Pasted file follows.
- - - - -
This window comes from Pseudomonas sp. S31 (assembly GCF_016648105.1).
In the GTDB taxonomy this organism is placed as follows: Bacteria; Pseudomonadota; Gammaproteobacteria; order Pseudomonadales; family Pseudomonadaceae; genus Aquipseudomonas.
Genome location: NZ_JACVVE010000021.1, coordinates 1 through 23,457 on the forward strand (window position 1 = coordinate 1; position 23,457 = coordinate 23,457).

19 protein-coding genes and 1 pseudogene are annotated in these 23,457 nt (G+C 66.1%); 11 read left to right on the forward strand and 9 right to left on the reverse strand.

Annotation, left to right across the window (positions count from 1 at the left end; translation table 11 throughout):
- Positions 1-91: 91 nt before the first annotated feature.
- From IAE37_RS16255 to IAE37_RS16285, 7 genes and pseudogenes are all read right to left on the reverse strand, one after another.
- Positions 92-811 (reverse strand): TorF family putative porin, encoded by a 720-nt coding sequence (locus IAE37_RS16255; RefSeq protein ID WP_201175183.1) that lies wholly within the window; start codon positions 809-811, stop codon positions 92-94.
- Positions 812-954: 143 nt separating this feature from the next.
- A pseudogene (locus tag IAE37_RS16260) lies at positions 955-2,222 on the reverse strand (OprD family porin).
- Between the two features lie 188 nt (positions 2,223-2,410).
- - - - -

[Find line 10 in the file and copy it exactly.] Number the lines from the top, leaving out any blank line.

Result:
- A pseudogene (locus tag IAE37_RS16260) lies at positions 955-2,222 on the reverse strand (OprD family porin).